What Do You Know: Illumination Still Works! Sometimes, Anyway…

This is an encouraging development. Maybe, just maybe, cumulative arguments like those that appear at Ethics Alarms eventually create positive change by shining light on unethical situations capable of remedy, and forcing lazy, cowardly or inattentive authorities to change course.

It’s nice to think so, anyway.

Spurred by the escalating controversy over the unfair triumphs of transgender Penn swimmer Lia Thomas in NCAA women’s meets, the NCAA announced a crucial change in its policy regarding transgender athletes. The eligibility of  transgender athletes to compete with women will now follow the sport-by-sport model adopted by the U.S. and international Olympic committees.  The new policy goes into effect immediately.

It would seem to mean that Lia, formerly James, will be out of the pool. USA Swimming policies follow the International Olympic Committee, and IOC’s rules state:

“Trans female athletes must demonstrate a total testosterone level in serum below 10 nmol/L for at least 12 consecutive months prior to competition and must remain below this threshold throughout the period of desired eligibility to compete in the female category in any event.”

What will happen to all those records Thomas set while hovering somewhere between male and female has not been determined.

I’m sure the NCAA would have been happy to remain blindly woke if it could have gotten away with it. If Ethics Alarms contributed in some tiny way to making sure they didn’t, that’s encouraging.

What would be even more encouraging is if feminists would stand up for the female athletes they fought so hard for, rather than meekly parroting LGTBQ propaganda.

 

 

 

10 thoughts on “What Do You Know: Illumination Still Works! Sometimes, Anyway…

  1. “below 10 nmol/L for at least 12 consecutive months prior to competition”

    This is an interesting metric. If someone had some bloodwork done, and the name and details on the file were lost, someone who displays that level of testosterone concentration would probably still be presumed male, although perhaps a very old one. The range for testosterone in men ranges from 10-35 nmol, with the average rate lowering with age and the range for women ranges from 0.5 to 2.4 with the average rate increasing with age.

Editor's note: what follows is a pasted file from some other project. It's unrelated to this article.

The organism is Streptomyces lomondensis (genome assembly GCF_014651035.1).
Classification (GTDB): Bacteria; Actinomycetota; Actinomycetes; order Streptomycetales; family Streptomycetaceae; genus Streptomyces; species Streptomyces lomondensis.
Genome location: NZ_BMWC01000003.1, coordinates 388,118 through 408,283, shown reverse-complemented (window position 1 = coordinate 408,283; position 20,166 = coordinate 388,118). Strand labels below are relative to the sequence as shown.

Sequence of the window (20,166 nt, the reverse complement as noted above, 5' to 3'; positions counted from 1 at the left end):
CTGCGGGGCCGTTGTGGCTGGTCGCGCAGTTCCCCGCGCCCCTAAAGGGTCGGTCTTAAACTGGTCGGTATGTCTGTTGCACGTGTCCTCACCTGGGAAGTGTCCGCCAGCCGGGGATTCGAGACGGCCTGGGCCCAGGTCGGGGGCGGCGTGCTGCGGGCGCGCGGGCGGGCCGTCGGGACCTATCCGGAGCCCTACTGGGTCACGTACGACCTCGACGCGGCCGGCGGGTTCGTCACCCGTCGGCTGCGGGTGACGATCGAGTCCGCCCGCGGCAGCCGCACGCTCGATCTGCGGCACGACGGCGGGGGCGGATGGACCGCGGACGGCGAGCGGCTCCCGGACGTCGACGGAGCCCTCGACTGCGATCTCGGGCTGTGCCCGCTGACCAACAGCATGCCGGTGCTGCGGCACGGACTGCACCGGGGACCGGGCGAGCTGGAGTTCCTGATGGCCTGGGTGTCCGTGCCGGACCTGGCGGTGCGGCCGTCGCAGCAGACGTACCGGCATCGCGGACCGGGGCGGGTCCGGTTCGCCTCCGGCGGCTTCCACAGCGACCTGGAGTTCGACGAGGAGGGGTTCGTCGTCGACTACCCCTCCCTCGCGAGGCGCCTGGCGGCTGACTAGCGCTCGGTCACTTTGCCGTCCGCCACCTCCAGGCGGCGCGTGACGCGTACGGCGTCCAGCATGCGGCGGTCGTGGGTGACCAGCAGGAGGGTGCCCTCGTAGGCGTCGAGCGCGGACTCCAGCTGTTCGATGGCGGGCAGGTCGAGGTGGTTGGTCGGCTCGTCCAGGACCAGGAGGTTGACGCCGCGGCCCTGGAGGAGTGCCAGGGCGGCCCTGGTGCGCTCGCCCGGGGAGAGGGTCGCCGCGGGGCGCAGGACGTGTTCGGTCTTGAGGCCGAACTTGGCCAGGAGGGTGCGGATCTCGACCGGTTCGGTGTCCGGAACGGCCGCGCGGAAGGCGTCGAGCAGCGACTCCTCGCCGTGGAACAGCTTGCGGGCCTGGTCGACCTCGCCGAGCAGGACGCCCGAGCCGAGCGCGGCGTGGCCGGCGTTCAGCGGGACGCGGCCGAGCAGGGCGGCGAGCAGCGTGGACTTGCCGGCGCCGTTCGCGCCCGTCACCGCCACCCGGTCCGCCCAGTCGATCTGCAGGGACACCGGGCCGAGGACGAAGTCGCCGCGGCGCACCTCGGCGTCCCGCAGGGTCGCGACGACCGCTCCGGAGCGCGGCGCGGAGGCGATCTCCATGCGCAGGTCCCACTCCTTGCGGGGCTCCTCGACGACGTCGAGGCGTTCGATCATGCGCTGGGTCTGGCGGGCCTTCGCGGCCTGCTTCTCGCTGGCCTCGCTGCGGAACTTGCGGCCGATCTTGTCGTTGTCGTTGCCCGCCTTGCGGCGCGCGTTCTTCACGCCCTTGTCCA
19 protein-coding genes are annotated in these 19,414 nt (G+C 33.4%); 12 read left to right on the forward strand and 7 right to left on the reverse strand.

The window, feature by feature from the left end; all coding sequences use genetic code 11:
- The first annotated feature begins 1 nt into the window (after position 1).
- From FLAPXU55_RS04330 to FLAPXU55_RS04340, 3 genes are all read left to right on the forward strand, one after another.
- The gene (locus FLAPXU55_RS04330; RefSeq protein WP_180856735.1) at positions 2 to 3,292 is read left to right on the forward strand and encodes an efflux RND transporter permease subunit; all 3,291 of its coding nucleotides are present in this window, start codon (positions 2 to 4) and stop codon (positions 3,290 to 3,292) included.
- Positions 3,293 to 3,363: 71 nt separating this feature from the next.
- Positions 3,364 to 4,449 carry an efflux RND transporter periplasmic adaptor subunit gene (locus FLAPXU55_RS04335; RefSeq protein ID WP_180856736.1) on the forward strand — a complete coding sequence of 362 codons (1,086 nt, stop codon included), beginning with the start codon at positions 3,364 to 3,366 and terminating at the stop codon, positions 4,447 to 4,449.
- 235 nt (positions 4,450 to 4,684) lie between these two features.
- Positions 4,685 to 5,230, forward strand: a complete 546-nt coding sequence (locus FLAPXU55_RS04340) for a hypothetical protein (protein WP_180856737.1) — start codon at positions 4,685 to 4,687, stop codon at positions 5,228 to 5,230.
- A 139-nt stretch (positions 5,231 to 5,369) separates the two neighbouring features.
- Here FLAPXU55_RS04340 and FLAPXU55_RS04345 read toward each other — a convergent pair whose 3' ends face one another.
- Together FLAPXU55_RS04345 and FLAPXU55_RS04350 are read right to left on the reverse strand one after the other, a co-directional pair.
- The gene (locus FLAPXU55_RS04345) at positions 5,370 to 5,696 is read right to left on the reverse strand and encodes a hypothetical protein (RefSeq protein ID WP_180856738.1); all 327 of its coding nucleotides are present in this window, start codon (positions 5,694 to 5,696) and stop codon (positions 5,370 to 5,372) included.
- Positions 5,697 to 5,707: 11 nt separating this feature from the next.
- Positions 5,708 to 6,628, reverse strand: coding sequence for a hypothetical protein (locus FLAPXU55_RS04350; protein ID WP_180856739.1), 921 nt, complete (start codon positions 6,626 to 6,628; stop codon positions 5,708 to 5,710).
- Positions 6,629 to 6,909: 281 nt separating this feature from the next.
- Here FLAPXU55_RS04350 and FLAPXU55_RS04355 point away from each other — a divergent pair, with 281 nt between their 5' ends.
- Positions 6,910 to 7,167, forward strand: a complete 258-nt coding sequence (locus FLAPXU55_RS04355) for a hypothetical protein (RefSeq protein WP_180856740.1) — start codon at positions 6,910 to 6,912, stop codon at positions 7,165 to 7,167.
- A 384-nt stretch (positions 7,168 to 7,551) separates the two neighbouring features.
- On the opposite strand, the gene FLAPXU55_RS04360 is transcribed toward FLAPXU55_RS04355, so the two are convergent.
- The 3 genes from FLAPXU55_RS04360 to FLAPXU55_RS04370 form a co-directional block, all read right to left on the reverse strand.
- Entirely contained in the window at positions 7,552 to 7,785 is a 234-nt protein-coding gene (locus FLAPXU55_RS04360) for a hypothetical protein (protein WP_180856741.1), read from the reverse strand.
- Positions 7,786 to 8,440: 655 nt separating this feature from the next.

Don’t get me wrong, the IOC metrics are head and shoulders above a whole lot of standards out there, particularly leagues where the conditions are “check the box and strap on the bikini”, and this will keep some of the more egregious reality-deniers, but boiling the problem down to a testosterone-level issue doesn’t really address the problem either. There are differences between men and women that will never mitigate and there are differences that can mitigate, but will not mitigate purely as a benefit of a sex-conforming hormone level.

    My position is and has always been to either let all trans competitors, regardless of transitioned gender, compete in the men’s division, or to accept the reality that trans competitors are basically PED case studies and probably shouldn’t compete at all.

  2. The unfair advantage that trans males have is about much more than testosterone.
    This controversy isn’t going away until a clear common sense biological delineation is made. Meantime, female athletes will continue to be steamrolled by selfish misogynist trans athletes suffering from gender dysphoria.

  3. Can we stop with the “Lia, formerly James” canard? James is a physical male, a biological intact male, and has changed sexed or genders. James thinks he is Lia. He is not Lia. You don’t change genders or sexes simply because it’s how you feel. If that’s the case, I am an aardvark.

    jvb

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